We experience graphic design every day, in advertising, logo design, film, print, computer interfaces, and on the web. Successful graphic design communicates a brand's voice and identity, calls the viewer to action, makes computer programs easier to use and navigate, and gets important messages to a wider audience. Graphic designers have a strong foundation in typography, page layout, illustration, and key software like Adobe Photoshop, InDesign, and Illustrator. Let's walk through your choices in graphic design software.
In this video tutorial, author Claudia McCue discusses the benefits of each software program when designing for print.
|June 29, 2012||Claudia McCue||4h 26m|
There are good reasons why Adobe software is the preferred standard for graphic design, but which Adobe application is appropriate? After all, Photoshop, Illustrator, and InDesign all allow you to set type and layout graphics, but they're not interchangeable.
Photoshop is called Photoshop for a reason. It's appropriate for manipulating images, period. Not for graphic design. Now in rare instances, such as large headline type that you want to apply special effects to, it's okay to create type in Photoshop, but be sure to keep it as a vector. To do that, save as a Photoshop PDF and then that vector content will be correctly rendered. Don't set small body text in Photoshop and don't use Photoshop to create layouts such as business cards or a logo design.
There's considerable feature overlap between Illustrator and InDesign, and there are some types of graphic design projects that really you could handle equally well in either application. Illustrator is perfect for creating a logo design, maps, or collateral, since you can have multiple artboards within an Illustrator file, and you can place images and apply pixel-based special effects.
The type handling in Illustrator and InDesign are very similar. You can create character and paragraph styles in both, but in Illustrator, all text is vector. When working in Illustrator always remember to set your artboard dimensions to your correct trim size, and specify a bleed zone outside the artboard. Also remember that Illustrator doesn't support master pages, automatic page numbering, hyperlinks, or cross-references, so for any of those projects you'll want to use InDesign.
InDesign can be used to create anything from a little business card to an 18-foot by 18-foot banner. The minimum size in InDesign is one point by one point, but I doubt you'll ever need to use that. With the ability to create multiple page sizes within a single InDesign document, you could create a business card, letterhead, and envelope in one file, much like you could in Illustrator. InDesign supports common blending modes and graphic design effects such as shadows, glows, and embossing. In this way, it's very much like Illustrator.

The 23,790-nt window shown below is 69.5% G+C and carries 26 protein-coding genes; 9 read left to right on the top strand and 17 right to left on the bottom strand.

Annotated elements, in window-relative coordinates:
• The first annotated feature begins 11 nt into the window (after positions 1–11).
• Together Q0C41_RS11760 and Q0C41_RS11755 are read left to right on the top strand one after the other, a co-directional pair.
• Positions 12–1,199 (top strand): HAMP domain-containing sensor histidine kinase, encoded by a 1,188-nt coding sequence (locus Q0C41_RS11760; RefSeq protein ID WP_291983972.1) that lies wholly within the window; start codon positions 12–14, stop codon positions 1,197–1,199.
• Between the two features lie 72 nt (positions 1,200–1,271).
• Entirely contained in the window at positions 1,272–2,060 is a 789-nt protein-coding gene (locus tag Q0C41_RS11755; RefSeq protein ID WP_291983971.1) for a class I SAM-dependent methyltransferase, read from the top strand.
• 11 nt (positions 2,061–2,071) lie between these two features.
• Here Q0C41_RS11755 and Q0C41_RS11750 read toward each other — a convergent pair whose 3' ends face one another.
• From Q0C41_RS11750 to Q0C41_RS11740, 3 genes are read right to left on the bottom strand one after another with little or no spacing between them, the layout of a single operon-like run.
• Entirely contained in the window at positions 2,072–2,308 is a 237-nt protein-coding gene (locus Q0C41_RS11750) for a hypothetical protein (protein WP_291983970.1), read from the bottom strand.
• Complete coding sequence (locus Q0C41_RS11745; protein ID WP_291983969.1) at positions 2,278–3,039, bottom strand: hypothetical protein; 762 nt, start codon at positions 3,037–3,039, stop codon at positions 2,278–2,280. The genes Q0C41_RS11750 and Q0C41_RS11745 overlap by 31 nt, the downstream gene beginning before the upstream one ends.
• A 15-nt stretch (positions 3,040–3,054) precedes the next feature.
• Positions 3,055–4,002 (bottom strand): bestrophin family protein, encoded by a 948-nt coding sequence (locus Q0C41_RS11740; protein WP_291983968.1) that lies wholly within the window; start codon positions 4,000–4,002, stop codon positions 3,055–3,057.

So given the overlap between Illustrator and InDesign, which graphic design software do you choose? Well, here are some suggestions. I would recommend using InDesign if you need to set a lot of body text; you may find some of the formatting functionality to be a little bit clunky in Illustrator. If you need master pages you absolutely need InDesign. If you have more than four pages, go with InDesign. And if your document contains more than just a few images, I would recommend using InDesign. It's a little bit of a challenge to crop images in Illustrator, while it's very straightforward in InDesign, so if you need to do a lot of work with images InDesign is a better solution.
Claudia McCue incorporates more than 20 years of traditional and digital prepress production experience in her current incarnation as a consultant and trainer for the graphic arts industry. Claudia's company, Practicalia LLC, provides custom on-site training for a national client base of design firms, publications, printing companies and marketing professionals. She is a frequent speaker at industry conferences, and has been using Adobe software for over 20 years. … more »
|Artboard:||Drawing surface in graphic design software applications.|
|Bleed:||The printing that goes beyond the edge of the physical sheet after trimming. It is extra printed space to help the printer with size or design inconsistencies.|
|Master pages:||Nonprinting pages containing elements that are repeated on each page of a document, such as a header, footer, page number, etc. Master pages ensure consistent design and function almost like templates.|
|Negative space:||The space around a block of text or an image.|
|Vector graphics:||Geometrically based images that are created with lines, curves, shapes, polygons, and points based on mathematical formulas. Vector graphics are based on structure, rather than freehand drawing.|
Suggested video courses
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|InDesign CS6 Essential TrainingDavid Blatner|
|Photoshop CS6 One-on-One: FundamentalsDeke McClelland|
|Designing a LogoNigel French|
|Brand Building BasicsLorrie Thomas Ross|
|Big Spaceship Animated Logo: Start to FinishBig Spaceship|
|Designing a Magazine CoverNigel French|
|Digital Publishing FundamentalsWilliam Everhart|
|Creating a Responsive Web DesignChris Converse|
|Illustrator for Web DesignJustin Seeley|
|InDesign TypographyNigel French|
|Illustrator Insider Training: Type and TextMordy Golding|
|Typography for Web DesignersLaura Franz|
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